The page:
Bart know he's different. Dave and Clyde know he's different. The "Other" is a nonentity until they have to confront it and, then, the "Other" can be tolerated for only so long. Teasing and good-natured ribbing will no longer suffice. The "Other" must be completely ostracized to bring their world back to normalcy.
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Re: GUN CRAZY...

Postby movieman1957 » March 26th, 2013, 9:34 am

There may be some other comments worth reading in the older thread....

viewtopic.php?f=18&t=1936
Chris

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Re: GUN CRAZY...

Postby JackFavell » March 26th, 2013, 9:45 am

Awesome observations, ChiO! It struck me so hard in that last scene that they couldn't possibly understand what we understand about Bart, because we've walked in Bart's shoes and they have never even tried. I didn't even realize that they instigated everything forcing Bart even more into the role of "Other". Boy, that's the way of the world isn't it? No wonder it reminded me of Cat People this time through.

Thanks for the link to the old thread, Chris! I'll have a read, in between watching Sterling Hayden today.

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Re: GUN CRAZY...

Postby RedRiver » March 26th, 2013, 11:37 am

I will NOT run to the mountains. Especially with a cute little dog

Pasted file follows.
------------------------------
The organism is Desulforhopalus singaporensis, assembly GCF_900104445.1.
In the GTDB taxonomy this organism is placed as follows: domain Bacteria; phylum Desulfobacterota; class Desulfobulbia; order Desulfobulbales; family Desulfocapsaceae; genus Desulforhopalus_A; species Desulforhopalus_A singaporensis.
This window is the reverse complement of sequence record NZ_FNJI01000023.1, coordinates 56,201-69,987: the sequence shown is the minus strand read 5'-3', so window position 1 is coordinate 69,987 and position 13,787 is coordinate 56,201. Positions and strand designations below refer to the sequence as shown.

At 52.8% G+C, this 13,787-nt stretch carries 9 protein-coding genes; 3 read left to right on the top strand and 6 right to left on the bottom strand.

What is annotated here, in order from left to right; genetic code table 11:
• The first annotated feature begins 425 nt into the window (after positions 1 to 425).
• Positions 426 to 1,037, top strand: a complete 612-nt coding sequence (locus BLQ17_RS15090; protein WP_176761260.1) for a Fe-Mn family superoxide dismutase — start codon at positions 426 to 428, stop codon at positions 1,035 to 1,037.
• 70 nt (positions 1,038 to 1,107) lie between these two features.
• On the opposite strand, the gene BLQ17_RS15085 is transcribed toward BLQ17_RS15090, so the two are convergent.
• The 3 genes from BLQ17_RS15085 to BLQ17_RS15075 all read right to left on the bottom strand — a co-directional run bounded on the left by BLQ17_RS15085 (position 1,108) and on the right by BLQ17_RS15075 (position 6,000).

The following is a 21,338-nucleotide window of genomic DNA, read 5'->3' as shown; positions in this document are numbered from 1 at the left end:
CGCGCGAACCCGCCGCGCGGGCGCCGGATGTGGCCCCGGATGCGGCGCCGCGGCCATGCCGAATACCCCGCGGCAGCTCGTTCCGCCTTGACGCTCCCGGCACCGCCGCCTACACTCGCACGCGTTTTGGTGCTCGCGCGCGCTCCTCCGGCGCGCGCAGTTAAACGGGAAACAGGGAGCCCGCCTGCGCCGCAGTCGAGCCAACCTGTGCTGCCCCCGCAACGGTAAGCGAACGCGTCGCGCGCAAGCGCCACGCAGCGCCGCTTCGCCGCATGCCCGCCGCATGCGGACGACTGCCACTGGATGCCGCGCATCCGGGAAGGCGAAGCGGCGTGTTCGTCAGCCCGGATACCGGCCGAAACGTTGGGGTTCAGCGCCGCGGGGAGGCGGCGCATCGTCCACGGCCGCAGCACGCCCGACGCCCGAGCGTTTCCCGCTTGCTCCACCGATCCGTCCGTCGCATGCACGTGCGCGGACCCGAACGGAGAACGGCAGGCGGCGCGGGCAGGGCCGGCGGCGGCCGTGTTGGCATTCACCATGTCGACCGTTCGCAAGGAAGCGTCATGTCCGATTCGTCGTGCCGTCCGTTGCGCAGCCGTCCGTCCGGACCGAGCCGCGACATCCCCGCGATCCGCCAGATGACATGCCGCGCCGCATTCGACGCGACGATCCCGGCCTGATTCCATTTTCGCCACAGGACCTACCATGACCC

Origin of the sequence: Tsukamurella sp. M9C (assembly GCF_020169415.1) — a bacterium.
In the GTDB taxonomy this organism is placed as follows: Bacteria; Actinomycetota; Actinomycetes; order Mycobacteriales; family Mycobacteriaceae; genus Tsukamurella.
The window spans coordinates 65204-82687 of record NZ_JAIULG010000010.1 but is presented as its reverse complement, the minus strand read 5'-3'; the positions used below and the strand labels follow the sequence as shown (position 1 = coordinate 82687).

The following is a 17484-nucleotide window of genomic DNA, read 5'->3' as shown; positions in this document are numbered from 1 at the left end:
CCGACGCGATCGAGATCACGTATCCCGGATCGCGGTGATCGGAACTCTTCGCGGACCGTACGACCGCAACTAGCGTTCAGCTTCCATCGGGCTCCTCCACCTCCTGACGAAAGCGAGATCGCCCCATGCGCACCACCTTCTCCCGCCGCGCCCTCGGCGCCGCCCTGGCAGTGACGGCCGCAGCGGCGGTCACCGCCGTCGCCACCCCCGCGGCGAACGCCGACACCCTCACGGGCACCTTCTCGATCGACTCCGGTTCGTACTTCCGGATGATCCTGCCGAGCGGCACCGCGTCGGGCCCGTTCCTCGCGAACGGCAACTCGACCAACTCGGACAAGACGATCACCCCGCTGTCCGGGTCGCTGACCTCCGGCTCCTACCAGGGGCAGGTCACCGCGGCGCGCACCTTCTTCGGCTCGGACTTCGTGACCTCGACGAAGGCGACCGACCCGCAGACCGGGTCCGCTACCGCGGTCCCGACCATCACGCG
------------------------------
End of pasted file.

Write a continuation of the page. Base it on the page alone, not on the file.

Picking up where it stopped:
My dog was actually stopped by the police last night. We were walking. A squad car pulled up. "Are you cleaning up after that dog? We've had complaints." Yes, officer. Here are my poop bags. Sugar and Clyde!

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Re: GUN CRAZY...

Postby CineMaven » March 26th, 2013, 12:12 pm

Perhaps we’ll never know the deep psychology of Bart Tare. ( Yikes! What a name. ) We just know that since he’s been a kid, he’s really liked shooting his gun. But he’s sensitive enough NOT to want to KILL things with it. We only know what the film shows us. Not wanting to give up his gun even in the face of being sent to the principal’s office shows me a very determined and disturbed little boy.

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BUT all those early scenes make me kind of chuckle at the pop psychology of it all; the way they showed psychology in the movies. I never really got the sense that his friends treated him like the Other. He had a skill that they admired, and though they were upset with him when he didn’t shoot that mountain lion on their little camping trek, I think they accepted his friendship just fine. They wanted to use his skill for their benefit in that instance.

So now he gets “street cred” for four years in reform school, and then serves time for Uncle Sam in the military; he’s now out and about. Aimless. I don’t see him knowing where to go. But not to worry ‘cuz he’s immediately scooped up by his friends for a reunion. And at the carnival he meets Annie Laurie.